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Forest City Congregational church celebrates storied 150-year history

Forest City Congregational church celebrates storied 150-year history

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Something special started 150 years ago.

Dennis Hudson of First Congregational Church in Forest City was named current pastor just this February. But he knows everyone associated with the church places significance on its 1871 founding and storied history.

The church celebrates its 150 years on April 30-May 2.

“A tremendous amount of work has gone into it,” said Hudson, who began serving as church interim pastor in December 2019. “We’ve been making plans for almost a year. It’s a really big thing here. We have a great group of people. We are still preaching the original Gospel message of Jesus Christ and people are getting saved.”

A 6 p.m. ice cream social on April 30 will feature a horse and buggy from the 1800s with Hudson serving as a circuit preacher. The church’s famous ham ball dinner is planned for 6 p.m. on May 1, followed by the play “Kitchen Kackles,” written by Christa Cosgriff.

Sunday service is at 10:30 a.m. on May 2, followed by a salad luncheon. The church basement has a display of 150 years of its history, including music, photos, and scrapbooks for all to enjoy.

“The people in this church have a real heart for Forest City and our surrounding areas,” Hudson said. “During the (1979) flood, they were actively providing things to meet the needs of the community. Our main mission is the same as the church in the Book of Acts, which is to spread the Gospel and also to provide help to people whenever and wherever we can.”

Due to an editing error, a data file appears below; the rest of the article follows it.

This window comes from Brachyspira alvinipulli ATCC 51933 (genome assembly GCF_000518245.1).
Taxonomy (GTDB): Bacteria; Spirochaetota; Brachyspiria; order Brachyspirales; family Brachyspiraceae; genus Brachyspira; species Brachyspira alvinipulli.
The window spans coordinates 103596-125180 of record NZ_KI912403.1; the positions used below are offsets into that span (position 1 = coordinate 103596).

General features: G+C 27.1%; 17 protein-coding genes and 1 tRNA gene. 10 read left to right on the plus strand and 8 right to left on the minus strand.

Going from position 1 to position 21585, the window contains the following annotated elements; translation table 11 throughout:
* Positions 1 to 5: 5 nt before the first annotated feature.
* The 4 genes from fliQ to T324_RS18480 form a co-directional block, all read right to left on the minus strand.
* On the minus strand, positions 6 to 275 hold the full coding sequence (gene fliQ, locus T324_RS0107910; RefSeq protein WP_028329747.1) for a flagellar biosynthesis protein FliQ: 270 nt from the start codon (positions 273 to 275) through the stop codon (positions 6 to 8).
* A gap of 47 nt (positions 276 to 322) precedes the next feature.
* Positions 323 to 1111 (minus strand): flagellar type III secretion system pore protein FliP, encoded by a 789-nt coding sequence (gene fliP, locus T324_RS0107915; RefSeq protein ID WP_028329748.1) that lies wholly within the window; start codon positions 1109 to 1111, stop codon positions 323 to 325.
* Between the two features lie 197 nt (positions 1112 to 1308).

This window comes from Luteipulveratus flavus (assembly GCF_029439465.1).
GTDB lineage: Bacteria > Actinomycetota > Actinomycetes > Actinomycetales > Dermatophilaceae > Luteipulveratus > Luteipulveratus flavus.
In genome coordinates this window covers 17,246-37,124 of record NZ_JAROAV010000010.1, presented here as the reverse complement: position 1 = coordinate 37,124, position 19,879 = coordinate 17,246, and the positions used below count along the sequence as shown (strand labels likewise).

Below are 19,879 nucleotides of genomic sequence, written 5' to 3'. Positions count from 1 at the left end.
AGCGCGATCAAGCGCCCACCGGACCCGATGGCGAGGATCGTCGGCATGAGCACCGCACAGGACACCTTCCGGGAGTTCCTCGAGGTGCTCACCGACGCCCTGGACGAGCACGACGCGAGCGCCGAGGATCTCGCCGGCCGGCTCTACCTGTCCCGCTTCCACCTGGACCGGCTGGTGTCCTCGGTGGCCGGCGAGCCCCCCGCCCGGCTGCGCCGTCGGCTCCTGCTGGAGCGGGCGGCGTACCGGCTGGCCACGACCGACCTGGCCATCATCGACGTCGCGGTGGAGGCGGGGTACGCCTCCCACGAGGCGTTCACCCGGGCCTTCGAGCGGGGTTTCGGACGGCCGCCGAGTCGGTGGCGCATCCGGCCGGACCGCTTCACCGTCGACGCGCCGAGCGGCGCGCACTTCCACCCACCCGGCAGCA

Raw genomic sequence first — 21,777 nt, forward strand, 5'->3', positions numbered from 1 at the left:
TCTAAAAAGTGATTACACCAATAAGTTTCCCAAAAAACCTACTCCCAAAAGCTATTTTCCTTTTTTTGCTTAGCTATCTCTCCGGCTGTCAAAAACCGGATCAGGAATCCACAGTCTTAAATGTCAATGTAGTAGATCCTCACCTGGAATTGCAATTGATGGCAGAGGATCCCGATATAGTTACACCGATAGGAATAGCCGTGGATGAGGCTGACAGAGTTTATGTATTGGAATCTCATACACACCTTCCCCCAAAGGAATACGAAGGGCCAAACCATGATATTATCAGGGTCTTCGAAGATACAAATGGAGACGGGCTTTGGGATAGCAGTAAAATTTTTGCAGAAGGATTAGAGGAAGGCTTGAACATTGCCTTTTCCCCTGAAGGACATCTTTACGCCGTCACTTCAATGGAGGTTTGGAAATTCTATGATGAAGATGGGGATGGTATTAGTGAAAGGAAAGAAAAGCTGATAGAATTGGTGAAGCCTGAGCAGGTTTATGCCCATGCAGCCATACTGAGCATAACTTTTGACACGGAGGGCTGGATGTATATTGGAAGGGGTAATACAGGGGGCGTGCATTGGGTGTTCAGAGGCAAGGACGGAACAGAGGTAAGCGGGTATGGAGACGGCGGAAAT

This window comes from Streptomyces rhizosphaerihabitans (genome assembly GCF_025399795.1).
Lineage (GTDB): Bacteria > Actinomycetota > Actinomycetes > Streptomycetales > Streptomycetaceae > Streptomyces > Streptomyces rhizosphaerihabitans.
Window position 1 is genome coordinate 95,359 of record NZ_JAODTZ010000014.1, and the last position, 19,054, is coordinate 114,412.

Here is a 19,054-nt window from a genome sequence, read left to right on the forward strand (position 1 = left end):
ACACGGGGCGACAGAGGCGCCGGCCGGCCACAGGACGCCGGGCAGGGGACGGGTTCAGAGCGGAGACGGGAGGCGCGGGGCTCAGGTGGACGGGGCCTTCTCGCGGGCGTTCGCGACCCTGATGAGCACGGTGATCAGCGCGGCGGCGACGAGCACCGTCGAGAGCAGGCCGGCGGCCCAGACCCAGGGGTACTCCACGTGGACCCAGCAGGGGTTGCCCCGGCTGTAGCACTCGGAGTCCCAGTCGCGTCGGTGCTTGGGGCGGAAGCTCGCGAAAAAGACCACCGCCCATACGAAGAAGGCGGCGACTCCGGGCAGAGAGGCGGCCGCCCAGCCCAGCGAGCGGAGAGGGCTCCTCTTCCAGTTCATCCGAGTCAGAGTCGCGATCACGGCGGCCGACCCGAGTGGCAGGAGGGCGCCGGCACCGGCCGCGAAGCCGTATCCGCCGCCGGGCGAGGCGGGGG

Hudson noted that the May 1 dinner is an invitation-only event, due to limited space, but he invited members of local communities to stop by and share in other aspects of the celebration.

“Our hope is for a great turnout and also that the people of Forest City and the area will be supportive and that we will be a blessing for people,” Hudson said.

The Forest City Council has been supportive, approving the closing of the half block of North 6th Street adjacent to the church for the ice cream social on April 30.

Rev. Ozias Littlefield led the first services by a Congregational minister in Forest City in the summer of 1866. Rev. A.S. Allen was the pastor of the Congregational Church in Clear Lake. He went to Forest City once a month to preach to the villagers beginning in 1869.

The small congregation first met in homes, the courthouse, and the school. On April 30, 1871, the church was organized with six charter members. It was the first English-speaking church in Winnebago County.